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Chris Messina

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Apr 30, 2009, 8:15:54 PM4/30/09
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Dunno if you have seen this (and I hope raising awareness here doesn't get it shut down), but someone built a feed exporter for Facebook:


It's called "Newsfeed RSS" but apparently exports the full ATOM activity stream (the developer said "I guess we are using 'RSS' in the generic sense since people are familiar with that term.").

Anyway, I'm eager to try this out, just because it should make it easier for me to get at the raw data coming out of Facebook without having to build a real app. Can has public ATOM feed for my PUBLIC stuff?

Chris

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Chris Messina
Open Web Advocate

factoryjoe.com // diso-project.org // openid.net // vidoop.com
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David Recordon

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May 1, 2009, 2:57:41 AM5/1/09
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That's a great post by Marshall about interesting ways to use news feed given this app.  It's also great to see the Activity Streams markup make it through the transformation.

Personally, I setup a Yahoo! Pipe to keep track of my friends talking about tech.

--David

Darren Bounds

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May 3, 2009, 2:45:21 PM5/3/09
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As I'm sure everyone's aware and expected, Facebook has removed this app.
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darren bounds
dar...@cliqset.com


Chris Messina

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May 3, 2009, 2:47:08 PM5/3/09
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*cry*

That's quite lame. Without explanation?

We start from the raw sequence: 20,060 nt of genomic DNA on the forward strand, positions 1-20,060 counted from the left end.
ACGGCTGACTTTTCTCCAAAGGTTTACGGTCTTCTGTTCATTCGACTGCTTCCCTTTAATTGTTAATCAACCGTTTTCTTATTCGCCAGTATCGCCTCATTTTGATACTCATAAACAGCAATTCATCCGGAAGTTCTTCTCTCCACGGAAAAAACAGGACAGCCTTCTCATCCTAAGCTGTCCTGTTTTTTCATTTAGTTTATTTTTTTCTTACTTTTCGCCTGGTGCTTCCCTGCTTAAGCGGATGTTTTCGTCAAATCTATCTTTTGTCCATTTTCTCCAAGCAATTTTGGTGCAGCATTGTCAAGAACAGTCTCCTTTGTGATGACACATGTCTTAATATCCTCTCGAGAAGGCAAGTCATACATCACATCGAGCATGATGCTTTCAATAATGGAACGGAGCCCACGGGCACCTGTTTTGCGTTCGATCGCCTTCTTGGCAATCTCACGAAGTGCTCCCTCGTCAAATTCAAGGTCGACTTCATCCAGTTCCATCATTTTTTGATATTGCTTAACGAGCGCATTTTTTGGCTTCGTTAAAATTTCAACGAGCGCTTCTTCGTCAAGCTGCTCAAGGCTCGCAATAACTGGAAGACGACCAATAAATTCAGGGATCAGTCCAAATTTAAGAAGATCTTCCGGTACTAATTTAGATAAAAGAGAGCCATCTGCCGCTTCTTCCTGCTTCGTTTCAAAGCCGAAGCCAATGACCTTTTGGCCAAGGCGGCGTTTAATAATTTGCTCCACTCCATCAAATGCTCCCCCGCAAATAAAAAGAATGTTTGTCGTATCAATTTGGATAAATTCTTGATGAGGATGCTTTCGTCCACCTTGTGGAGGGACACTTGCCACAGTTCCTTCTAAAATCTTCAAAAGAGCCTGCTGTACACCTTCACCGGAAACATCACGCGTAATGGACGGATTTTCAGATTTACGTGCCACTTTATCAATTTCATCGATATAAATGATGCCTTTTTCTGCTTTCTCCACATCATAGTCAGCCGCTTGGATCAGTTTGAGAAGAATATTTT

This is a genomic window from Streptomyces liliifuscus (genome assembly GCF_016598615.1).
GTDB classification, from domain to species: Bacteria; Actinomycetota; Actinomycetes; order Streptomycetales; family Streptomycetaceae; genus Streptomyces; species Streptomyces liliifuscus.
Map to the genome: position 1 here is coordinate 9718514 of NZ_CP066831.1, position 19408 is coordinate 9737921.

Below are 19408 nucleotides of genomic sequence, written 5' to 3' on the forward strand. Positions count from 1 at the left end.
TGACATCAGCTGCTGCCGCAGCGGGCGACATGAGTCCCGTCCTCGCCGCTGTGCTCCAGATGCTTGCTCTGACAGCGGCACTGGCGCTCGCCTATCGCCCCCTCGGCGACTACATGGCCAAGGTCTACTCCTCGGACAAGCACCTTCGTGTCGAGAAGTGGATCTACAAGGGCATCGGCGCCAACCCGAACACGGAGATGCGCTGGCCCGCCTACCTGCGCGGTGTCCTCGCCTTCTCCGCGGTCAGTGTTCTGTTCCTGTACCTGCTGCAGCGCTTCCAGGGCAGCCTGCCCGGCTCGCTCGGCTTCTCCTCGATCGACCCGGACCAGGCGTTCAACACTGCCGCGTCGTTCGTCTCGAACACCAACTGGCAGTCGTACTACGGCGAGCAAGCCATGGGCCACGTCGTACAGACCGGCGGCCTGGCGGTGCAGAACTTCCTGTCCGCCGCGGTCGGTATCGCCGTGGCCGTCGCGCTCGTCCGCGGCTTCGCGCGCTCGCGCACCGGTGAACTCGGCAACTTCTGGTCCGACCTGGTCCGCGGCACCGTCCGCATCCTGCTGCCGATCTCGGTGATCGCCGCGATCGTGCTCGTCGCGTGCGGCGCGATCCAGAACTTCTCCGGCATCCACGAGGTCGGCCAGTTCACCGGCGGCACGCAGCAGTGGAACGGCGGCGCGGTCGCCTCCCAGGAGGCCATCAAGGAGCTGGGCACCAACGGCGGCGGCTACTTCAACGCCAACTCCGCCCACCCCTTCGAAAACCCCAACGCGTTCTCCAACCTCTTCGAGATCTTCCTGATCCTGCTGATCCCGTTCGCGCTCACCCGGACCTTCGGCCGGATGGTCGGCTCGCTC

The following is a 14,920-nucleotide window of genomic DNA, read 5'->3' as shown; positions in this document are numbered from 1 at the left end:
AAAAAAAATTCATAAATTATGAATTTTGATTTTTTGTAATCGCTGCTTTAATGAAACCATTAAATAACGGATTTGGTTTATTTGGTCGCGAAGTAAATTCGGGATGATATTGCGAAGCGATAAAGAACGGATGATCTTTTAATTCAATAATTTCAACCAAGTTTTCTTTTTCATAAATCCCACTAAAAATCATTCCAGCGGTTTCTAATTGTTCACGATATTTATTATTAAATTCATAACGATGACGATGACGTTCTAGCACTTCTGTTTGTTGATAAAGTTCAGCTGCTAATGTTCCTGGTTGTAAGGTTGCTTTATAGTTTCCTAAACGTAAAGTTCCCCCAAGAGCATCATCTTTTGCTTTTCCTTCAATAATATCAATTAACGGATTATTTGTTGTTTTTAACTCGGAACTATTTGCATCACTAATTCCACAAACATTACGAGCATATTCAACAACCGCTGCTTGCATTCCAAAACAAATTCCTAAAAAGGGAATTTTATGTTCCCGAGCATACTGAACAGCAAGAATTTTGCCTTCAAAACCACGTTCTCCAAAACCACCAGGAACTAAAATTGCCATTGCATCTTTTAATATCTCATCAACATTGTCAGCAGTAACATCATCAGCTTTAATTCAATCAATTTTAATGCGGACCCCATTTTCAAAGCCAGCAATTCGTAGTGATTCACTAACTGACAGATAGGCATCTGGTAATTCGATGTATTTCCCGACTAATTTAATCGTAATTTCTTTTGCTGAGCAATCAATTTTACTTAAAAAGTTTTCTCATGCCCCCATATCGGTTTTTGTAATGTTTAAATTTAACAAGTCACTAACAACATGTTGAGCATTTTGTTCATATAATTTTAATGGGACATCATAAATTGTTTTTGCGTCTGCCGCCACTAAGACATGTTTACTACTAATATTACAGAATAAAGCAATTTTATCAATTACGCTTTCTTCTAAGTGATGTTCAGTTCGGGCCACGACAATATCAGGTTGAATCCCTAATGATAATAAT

Darren Bounds

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May 3, 2009, 2:50:42 PM5/3/09
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None that I've seen yet.
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darren bounds
dar...@cliqset.com


Ari Steinberg

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May 3, 2009, 7:52:49 PM5/3/09
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Hey, sorry, don't have any official word on this, but just looking at the RWW article, I think there are some definite privacy issues with this app which I'd imagine led to it being taken down.  Use case #3 from the article (create a twitter account to import your entire news feed into) seems particularly egregious - imagine if just a few hundred thousand people decided to do that - suddenly you'd have tens of millions of people's private content publicly searchable on Google without their permission.

We're certainly not opposed to enabling you to export your own content (in fact, we're always trying to work on ways to make that easier) but exporting all your friends' content to a totally public place without their permission isn't cool.  Hope that makes sense.

Incidentally, this is the type of thing that we'd LOVE to see some type of standardized protocol attempt to solve (enabling a way to export private content while preserving the appropriate ACLs).  The only attempt at this that I'm aware of was http://www.bloglines.com/about/specs/fac-1.0 but as far as I know it never really gained wide adoption, and I'm not sure it really does enough.
-Ari

Chris Messina

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May 4, 2009, 2:45:20 AM5/4/09
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Ari -- this has come up a number of times.

I'm curious — realistically, there is no way to prevent people from leaking their friends' data if they can get a feed of the data — apart from some kind of DRM (to my knowledge). How are you guys thinking about tackling this problem if the data needs to be in standard formats to be useful (i.e. RSS/ATOM) and yet those formats themselves don't deal with access controls?